Leviathan is mentioned in various poetical passages (Ps. 89:10; 74:13, 14;
Isa. 27:1; Job. 26:12, 13; Isa. 51:9). But this is not parallel to the Babylonian
fight of Marduk with Tiamat from whose body Marduk fashions the
heaven and the earth. Rather Leviathan is the mythical monster mentioned
in Ras Shamra and pictured on an old seal as having seven heads. It and
probably also Rahab is symbolic of Satan, with whom God is in implacable
combat. Just as composite and unreal symbols are used in Ezekiel, Daniel,
etc. of earthly kingdoms and heavenly beings, so Leviathan is used of Satan
and he is so denominated in Revelation 12. But these highly figurative
references tell us nothing of cosmology, though the Hastings Encyclopedia
(loc. cit.) refers to Isa. 27:1 as referring to the Leviathan in the waters above
the firmament causing eclipses. Where the author gets this reference to
eclipses is mysterious. It is not in the Biblical text!

The thrust of this dragon conflict motif is said to be found in Genesis 1:2.
Here the Bible is said to be dependent on the Marduk-Tiama tmyth, for
the Hebrew word “deep” is Tehom, cognate to Tiamat. Note, however, that
in Genesis there is no personification or creation resulting from a battle.
The differences from the Tiamat myth are basic. But especially bad is the
suggestion that Tehom comes from Tiamat. Tiamat, an Accadian noun,
has no guttural letter “h” in the middle. Hebrew maintains the gutturals in
Hebrew words, but would not have one in “Tehom” if it were borrowed from
the Babylonian. Rather obviously the influence is vice versa. “Tehom” is
probably old Semitic for “ocean.” The Babylonians personified the ocean
into Tiamat. The Hebrew creation account uses the word “ocean” for the
primeval cosmic stuff.

“Tehom” is used some thirty-six times in the Old Testament. It is used
in Jonah (2:5) of the Mediterranean sea and in Psalm 107:26 of the sea
in general, with ships upon it. Seven times in Exodus and the prophets
it refers to the crossing of the Red Sea. Twice in the flood narrative the
fountains of the great deep are said to be a source of the flood. Here the
ocean is probably meant. In Job 28:14; 38:16; 38:30; and 41:32 seas and
lakes are meant, as context and parallelism show. In Ezekiel 26:19, the
deep is likely the sea which threatens to drown Tyre. In Ezekiel 31:4 and
15 the reference is likely to the waters of the Egyptian Delta. In all, about
half the references of “Tehom” clearly refer to seas and lakes.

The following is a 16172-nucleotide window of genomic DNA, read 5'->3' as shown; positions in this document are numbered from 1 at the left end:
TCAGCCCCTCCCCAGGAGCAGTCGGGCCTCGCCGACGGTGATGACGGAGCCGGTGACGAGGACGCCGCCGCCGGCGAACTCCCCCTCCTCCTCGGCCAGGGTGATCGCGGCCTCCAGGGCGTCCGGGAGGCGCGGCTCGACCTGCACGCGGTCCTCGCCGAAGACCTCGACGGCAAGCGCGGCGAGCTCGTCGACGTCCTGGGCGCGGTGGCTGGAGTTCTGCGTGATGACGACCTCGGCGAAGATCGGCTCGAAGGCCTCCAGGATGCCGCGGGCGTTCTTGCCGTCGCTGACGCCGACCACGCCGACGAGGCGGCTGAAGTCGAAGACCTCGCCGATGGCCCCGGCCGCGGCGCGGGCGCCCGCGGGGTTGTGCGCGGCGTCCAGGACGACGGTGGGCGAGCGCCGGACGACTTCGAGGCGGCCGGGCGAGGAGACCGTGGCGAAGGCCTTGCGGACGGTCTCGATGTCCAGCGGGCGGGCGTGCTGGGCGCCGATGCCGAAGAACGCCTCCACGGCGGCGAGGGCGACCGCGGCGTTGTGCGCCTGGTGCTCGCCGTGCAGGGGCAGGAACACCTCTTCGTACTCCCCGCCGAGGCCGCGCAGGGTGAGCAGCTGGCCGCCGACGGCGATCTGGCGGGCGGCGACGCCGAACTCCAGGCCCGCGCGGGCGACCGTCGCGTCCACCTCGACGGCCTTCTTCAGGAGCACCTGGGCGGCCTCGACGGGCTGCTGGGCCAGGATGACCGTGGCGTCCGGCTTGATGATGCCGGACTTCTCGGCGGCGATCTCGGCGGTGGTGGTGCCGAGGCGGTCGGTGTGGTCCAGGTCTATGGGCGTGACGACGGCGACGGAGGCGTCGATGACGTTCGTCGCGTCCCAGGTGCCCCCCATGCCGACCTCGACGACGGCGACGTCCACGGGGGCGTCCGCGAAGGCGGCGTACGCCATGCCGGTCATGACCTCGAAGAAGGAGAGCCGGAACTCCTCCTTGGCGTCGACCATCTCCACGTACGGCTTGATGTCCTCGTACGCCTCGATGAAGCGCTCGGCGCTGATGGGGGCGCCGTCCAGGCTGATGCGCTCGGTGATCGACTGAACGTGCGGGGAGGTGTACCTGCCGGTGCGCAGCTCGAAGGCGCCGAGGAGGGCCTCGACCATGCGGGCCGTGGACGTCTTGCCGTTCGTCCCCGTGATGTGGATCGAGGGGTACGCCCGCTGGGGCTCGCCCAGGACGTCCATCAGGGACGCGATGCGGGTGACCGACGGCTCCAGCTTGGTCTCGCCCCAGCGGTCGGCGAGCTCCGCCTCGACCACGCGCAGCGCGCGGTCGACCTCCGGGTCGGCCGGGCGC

Several of the references naturally are figurative and obscure and could
bear various interpretations. But there are a few that refer to subterranean
waters. The clearest is Psalm 78:15 which refers to the water gushing
from the rock smitten by Moses. Again in Deuteronomy 8:7 Palestine is
characterized as a land of springs and depths flowing from the hills. In
view of the above evidence it would be hazardous indeed to suppose that
the Hebrews believed in a subterranean ocean. They may have wondered
where springs came from and may even have imagined a connection with
the ocean. The fact is that there are vast amounts of water underground
and such springs as at Banias are the source of a regular river. But the
Bible gives no suggestion of a connection of this underground water with
mythology or an underworld or a sea on which the earth floats or any such
thing. The “Tehom” basically means the ocean and lakes and gives us no
real clue to any cosmology.

But what shall we say of the waters under the earth? This phrase seems
only to be used in four places. In Exodus 20 and Deuteronomy 4 and 5
it is used in the second commandment. There the earth is distinguished
from the seas – not from any subterranean waters. A little reflection will
show that these passages all refer to the ordinary seas and lakes. The
commandment forbids making images of things in heaven – birds, stars,
etc; in earth – animals, men, etc.; and in the waters under the earth –
obviously the abode of fish. Indeed Deuteronomy 4:18 specifies that fish
dwell in waters under the earth. The phrase clearly means waters below
the shoreline. Fish cannot be caught in an unvisited subterranean world as
any fisherman knows!

In Psalm 136:6 the reference to the earth above the waters is a reference
to the record of creation of the earth in Genesis 1:10. As waters below the